Fisheries organisations are urging Minister for Agriculture, Food and the Marine Charlie McConalogue to negotiate hard on their behalf as fishing quotas for 2024 are finalised at the December EU Fisheries Council meeting in Brussels.
The two-day meeting which began yesterday and will conclude this evening, looks to agree on the total allowable catches for each species in EU member states under the Common Fisheries Policy.
Minister McConalogue flew to Brussels from Dubai where he was attending the final days of COP28.
Speaking this morning from Brussels, Minister McConalogue said significant progress has been made on key fish quotas for Ireland.
“My objective, as always, is for TACs (Total Allowable Catches) to be set in line with scientific advice so that our stocks can be sustainably fished and provide a secure future for our fishing fleet and the coastal communities dependent on it,” he said.
“I have invoked Ireland’s Hague preferences to ensure Ireland’s quota entitlements are maximised.
“I am satisfied, following the work done over recent days, that we will deliver sustainable quotas and, where necessary, take steps to protect vulnerable stocks. Over the coming days, I will continue to engage with Commissioner Sinkevičius to ensure that Ireland’s priorities are protected.”
The Hague Preferences give Ireland an increased share of traditional stocks such as cod, whiting, haddock sole and plaice when TACs reduce below a specified level.
CEO of the Irish Fish Producers Organisation Aodh O’Donnell, who is in Brussels for the council, said Ireland needs to be very vocal about its needs.
“Ireland needs to push really hard to defend its fishing rights and we have a poor track record on doing that. We have had significant engagement with the minister but we need to be more vocal.”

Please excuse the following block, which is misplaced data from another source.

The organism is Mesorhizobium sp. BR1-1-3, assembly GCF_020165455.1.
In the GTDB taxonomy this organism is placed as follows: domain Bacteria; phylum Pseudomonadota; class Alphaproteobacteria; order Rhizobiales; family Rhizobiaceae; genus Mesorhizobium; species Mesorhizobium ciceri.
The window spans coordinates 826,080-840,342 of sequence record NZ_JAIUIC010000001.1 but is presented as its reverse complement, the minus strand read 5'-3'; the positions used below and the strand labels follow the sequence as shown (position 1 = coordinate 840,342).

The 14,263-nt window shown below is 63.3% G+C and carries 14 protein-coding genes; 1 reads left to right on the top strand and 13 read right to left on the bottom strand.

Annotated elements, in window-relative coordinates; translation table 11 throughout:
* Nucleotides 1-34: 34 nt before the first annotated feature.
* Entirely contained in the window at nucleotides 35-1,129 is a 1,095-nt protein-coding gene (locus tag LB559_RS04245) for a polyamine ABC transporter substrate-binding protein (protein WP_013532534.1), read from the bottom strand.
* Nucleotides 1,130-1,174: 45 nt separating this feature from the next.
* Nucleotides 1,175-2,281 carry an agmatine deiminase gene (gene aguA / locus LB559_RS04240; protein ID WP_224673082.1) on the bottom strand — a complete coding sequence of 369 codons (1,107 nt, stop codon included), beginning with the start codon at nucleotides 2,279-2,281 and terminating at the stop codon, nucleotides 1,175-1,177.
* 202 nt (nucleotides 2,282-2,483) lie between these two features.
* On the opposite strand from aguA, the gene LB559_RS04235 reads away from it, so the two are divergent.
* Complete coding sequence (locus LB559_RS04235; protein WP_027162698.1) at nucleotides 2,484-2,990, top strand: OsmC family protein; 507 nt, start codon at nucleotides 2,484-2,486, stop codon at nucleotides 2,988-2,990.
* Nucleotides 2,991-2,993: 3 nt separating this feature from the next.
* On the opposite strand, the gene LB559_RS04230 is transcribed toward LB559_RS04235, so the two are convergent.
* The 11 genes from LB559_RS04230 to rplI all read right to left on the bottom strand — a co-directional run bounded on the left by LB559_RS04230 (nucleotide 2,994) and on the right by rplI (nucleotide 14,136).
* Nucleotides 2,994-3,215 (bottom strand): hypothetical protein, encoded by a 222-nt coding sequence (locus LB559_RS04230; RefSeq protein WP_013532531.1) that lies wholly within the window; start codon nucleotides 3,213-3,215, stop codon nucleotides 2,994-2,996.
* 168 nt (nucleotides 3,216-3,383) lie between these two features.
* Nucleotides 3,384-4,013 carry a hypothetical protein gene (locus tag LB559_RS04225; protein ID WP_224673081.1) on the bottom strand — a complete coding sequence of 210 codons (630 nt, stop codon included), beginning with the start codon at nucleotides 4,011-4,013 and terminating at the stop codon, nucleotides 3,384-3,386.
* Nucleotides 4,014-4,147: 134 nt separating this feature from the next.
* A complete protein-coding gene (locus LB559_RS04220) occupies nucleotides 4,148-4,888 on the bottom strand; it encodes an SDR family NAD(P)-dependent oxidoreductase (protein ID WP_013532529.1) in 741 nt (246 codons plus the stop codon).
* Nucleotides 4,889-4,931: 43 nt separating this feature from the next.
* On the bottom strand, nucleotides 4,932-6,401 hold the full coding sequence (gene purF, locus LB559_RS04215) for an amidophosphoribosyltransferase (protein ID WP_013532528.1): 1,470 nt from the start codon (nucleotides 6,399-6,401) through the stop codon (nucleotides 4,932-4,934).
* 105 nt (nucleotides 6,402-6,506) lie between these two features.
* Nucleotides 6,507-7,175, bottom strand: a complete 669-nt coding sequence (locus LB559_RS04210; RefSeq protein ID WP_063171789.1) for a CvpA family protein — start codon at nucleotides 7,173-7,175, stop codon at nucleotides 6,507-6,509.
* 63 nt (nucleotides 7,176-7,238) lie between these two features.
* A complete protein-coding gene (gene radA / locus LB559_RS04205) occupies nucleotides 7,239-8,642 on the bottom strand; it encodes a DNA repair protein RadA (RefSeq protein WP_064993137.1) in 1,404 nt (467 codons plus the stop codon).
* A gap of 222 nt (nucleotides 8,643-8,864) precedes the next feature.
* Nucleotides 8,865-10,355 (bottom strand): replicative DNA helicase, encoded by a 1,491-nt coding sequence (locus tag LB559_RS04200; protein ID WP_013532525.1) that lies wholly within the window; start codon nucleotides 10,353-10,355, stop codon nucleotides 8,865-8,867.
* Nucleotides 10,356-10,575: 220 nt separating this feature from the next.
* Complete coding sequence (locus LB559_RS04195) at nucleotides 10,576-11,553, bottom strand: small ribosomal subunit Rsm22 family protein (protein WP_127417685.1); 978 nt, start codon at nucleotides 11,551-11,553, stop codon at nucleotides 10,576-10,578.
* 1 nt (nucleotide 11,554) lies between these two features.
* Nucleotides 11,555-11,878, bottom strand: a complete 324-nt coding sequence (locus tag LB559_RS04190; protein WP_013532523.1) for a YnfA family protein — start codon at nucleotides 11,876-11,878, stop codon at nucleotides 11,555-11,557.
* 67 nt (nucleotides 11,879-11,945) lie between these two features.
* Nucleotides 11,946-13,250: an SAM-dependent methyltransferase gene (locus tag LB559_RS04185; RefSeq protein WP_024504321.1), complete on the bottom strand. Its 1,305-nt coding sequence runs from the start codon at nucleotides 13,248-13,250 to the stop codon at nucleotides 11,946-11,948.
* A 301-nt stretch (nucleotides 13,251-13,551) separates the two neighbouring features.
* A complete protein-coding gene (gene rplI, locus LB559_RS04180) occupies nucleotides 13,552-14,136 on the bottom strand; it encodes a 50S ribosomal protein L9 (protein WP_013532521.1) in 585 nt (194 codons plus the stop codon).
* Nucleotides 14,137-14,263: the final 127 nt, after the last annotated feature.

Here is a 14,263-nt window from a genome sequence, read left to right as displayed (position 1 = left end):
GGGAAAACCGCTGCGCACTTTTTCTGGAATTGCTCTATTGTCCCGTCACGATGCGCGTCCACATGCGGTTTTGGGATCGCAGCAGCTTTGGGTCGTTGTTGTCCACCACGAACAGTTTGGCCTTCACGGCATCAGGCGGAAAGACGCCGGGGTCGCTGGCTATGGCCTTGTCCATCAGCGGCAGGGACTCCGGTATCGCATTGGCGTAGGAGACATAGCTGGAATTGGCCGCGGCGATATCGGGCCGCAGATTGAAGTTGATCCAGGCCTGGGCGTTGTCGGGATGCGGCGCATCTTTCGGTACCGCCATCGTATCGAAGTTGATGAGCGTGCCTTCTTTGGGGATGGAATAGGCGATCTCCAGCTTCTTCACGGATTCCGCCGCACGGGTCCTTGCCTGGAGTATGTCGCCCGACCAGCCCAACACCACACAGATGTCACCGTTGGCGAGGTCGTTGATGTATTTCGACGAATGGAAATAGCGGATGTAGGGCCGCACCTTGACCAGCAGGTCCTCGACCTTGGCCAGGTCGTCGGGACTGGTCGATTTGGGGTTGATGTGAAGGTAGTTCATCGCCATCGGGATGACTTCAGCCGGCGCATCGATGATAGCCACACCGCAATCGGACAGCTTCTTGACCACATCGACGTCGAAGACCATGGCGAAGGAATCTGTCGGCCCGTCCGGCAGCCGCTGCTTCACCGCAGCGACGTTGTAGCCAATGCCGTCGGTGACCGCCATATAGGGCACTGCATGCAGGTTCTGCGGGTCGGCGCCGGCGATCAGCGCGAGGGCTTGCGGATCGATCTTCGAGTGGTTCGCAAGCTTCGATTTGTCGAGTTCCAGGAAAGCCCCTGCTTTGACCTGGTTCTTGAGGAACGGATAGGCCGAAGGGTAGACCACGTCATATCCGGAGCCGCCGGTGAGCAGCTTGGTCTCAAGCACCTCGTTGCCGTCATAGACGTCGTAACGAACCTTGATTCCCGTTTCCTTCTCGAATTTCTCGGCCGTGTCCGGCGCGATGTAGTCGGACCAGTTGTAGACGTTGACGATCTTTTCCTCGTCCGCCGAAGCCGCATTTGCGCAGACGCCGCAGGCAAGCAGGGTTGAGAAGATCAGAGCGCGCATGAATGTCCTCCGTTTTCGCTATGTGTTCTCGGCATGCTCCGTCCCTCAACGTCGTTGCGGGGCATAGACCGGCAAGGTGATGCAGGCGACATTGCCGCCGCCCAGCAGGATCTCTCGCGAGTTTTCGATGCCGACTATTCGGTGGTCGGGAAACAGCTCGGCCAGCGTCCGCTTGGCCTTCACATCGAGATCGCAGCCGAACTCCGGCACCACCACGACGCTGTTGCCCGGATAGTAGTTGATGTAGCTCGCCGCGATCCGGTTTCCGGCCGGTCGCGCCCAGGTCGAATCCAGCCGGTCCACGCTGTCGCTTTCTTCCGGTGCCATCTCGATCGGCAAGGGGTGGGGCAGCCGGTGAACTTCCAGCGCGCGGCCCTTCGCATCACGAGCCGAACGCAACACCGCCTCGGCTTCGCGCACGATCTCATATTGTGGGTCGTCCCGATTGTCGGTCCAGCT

Mr O’Donnell said Irish fishers have been impacted severely since Brexit .
“With Brexit the EU transferred 25% of fishing opportunities to the UK and 40% of that came from Ireland which is totally disproportionate. That has led to decline in volume of fish caught, the decommissioning of part of the Irish fleet and instead of growing the sector we are facing shrinkage and decline.”
He also said that Irish fishers only catch 15% of all that is taken in Irish waters.
“There is an armada of fishing vessels catching large quota in our waters, when our fleet is tied up in port. It is really galling to see non-EU countries catching three times the size of our quota (for blue whiting ) in our waters.”
Mr O’Donnell said Ireland certainly needs to get compensated with extra quota for access that is being allowed for non EU fleets from the UK and Norway.
Under the rules of the Common Fisheries Policy however, EU fishing fleets are given equal access to all EU waters and fishing grounds subject to their allocated fish quotas
Sean O’Donoghue of Killybegs Fishermen’s Organisation, who is also in Brussels, said there are two big issues yet to be decided which are vital to Ireland.
“There is extra mackerel (quota) to be divvied out and we expect to get a share of that which will alleviate a small proportion of the damage done to us when we lost mackerel in Brexit.”
“We also hope to get more under the ‘Hague Preferences’.”
The ‘preferences’ were initially a recognition of the underdeveloped nature of the Irish fishing fleet and the heavy control responsibility for Irish waters in the EU.
Mr O’Donoghue also welcomed the fact that deals on next year’s fishing have been agreed between the EU and third countries like Norway and the UK, which allows the Fisheries Council to finalise the TACs for member states tomorrow.
Last year, and every year since Brexit, there were delays with third country agreements beyond the council meeting, which meant EU fishing fleets did not know their TACs until early in the New Year.
In 2022, Irish vessels landed 157,000 tonnes of wild fish, valued at first sale at €296m.